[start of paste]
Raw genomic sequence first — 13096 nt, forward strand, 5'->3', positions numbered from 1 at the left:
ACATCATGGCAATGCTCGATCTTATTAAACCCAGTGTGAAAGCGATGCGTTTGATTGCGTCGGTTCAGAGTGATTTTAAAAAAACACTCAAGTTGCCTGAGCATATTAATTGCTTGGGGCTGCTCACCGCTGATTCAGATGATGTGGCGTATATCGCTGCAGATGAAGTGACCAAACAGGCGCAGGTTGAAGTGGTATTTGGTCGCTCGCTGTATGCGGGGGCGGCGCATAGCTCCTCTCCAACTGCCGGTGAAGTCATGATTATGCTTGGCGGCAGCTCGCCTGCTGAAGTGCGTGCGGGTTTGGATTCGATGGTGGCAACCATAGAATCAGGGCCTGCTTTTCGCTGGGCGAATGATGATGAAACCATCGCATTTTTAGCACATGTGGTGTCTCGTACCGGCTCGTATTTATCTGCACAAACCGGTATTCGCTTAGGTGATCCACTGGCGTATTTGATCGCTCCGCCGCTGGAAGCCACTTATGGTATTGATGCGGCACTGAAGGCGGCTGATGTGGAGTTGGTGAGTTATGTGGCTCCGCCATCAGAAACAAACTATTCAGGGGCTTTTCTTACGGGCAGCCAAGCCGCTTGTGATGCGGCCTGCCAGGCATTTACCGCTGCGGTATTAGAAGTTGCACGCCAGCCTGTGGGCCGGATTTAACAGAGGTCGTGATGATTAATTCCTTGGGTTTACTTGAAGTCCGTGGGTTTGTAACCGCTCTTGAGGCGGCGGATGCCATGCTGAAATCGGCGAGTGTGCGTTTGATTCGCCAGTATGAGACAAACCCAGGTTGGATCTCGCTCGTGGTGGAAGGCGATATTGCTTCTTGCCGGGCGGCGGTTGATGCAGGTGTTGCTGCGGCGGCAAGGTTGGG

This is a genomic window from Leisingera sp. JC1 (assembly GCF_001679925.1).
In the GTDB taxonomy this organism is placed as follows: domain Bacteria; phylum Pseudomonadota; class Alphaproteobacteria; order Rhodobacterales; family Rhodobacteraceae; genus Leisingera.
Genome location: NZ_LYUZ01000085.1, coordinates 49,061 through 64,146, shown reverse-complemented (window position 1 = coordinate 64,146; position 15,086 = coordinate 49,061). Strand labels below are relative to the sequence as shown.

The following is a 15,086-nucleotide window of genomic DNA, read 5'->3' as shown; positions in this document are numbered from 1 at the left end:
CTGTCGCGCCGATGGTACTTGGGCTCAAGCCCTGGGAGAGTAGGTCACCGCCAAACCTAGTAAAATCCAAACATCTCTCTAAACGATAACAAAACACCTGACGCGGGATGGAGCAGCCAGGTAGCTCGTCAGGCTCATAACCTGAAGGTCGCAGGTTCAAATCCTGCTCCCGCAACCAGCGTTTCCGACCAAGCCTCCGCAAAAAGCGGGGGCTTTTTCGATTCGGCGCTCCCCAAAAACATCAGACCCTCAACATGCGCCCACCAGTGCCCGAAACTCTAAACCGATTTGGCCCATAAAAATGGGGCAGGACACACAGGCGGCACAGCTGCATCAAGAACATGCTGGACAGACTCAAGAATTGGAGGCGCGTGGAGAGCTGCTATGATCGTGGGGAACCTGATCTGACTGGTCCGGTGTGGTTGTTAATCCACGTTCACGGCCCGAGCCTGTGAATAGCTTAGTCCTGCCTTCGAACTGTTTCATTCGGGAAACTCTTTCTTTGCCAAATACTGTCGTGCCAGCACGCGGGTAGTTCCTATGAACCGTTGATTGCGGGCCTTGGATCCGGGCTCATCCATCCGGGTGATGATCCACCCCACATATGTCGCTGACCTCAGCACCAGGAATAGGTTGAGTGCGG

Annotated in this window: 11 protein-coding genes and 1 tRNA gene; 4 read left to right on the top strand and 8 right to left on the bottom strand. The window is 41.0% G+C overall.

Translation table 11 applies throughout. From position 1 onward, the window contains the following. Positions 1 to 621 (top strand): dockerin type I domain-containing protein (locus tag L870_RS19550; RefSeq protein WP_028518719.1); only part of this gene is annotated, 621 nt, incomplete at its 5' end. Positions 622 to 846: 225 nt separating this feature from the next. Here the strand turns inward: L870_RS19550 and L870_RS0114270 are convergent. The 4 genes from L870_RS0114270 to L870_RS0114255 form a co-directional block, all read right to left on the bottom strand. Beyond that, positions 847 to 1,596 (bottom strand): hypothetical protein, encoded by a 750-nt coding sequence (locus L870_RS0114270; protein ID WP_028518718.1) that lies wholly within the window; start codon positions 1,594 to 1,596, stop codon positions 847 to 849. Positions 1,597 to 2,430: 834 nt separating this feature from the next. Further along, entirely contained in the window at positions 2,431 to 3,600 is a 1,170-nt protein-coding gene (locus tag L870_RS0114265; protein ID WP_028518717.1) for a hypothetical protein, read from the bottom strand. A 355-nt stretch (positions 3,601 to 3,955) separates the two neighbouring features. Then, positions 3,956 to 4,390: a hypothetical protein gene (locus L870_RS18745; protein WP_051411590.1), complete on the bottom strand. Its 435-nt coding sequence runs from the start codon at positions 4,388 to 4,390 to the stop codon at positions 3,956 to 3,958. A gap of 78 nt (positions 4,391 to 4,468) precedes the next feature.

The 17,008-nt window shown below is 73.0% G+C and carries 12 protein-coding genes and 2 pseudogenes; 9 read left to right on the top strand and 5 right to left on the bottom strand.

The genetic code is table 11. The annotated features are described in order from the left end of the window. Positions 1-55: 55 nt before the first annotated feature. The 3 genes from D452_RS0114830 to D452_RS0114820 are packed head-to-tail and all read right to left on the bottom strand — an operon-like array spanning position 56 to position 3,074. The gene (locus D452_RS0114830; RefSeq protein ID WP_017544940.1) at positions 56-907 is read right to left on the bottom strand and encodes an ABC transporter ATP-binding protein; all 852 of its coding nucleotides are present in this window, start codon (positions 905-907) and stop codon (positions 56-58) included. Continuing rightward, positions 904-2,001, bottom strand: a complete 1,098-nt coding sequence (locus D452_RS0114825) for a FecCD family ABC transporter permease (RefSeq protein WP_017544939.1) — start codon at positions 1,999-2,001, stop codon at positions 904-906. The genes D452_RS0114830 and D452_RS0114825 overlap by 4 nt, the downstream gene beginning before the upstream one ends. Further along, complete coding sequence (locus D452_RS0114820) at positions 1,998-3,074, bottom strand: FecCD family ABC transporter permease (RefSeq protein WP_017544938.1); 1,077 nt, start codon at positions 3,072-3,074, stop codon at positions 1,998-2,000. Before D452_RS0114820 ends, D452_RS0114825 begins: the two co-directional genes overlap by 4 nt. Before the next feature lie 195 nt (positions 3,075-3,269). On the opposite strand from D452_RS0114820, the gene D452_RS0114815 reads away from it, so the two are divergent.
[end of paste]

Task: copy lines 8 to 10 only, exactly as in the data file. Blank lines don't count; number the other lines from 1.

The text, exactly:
Annotated in this window: 11 protein-coding genes and 1 tRNA gene; 4 read left to right on the top strand and 8 right to left on the bottom strand. The window is 41.0% G+C overall.

Translation table 11 applies throughout. From position 1 onward, the window contains the following. Positions 1 to 621 (top strand): dockerin type I domain-containing protein (locus tag L870_RS19550; RefSeq protein WP_028518719.1); only part of this gene is annotated, 621 nt, incomplete at its 5' end. Positions 622 to 846: 225 nt separating this feature from the next. Here the strand turns inward: L870_RS19550 and L870_RS0114270 are convergent. The 4 genes from L870_RS0114270 to L870_RS0114255 form a co-directional block, all read right to left on the bottom strand. Beyond that, positions 847 to 1,596 (bottom strand): hypothetical protein, encoded by a 750-nt coding sequence (locus L870_RS0114270; protein ID WP_028518718.1) that lies wholly within the window; start codon positions 1,594 to 1,596, stop codon positions 847 to 849. Positions 1,597 to 2,430: 834 nt separating this feature from the next. Further along, entirely contained in the window at positions 2,431 to 3,600 is a 1,170-nt protein-coding gene (locus tag L870_RS0114265; protein ID WP_028518717.1) for a hypothetical protein, read from the bottom strand. A 355-nt stretch (positions 3,601 to 3,955) separates the two neighbouring features. Then, positions 3,956 to 4,390: a hypothetical protein gene (locus L870_RS18745; protein WP_051411590.1), complete on the bottom strand. Its 435-nt coding sequence runs from the start codon at positions 4,388 to 4,390 to the stop codon at positions 3,956 to 3,958. A gap of 78 nt (positions 4,391 to 4,468) precedes the next feature.

The 17,008-nt window shown below is 73.0% G+C and carries 12 protein-coding genes and 2 pseudogenes; 9 read left to right on the top strand and 5 right to left on the bottom strand.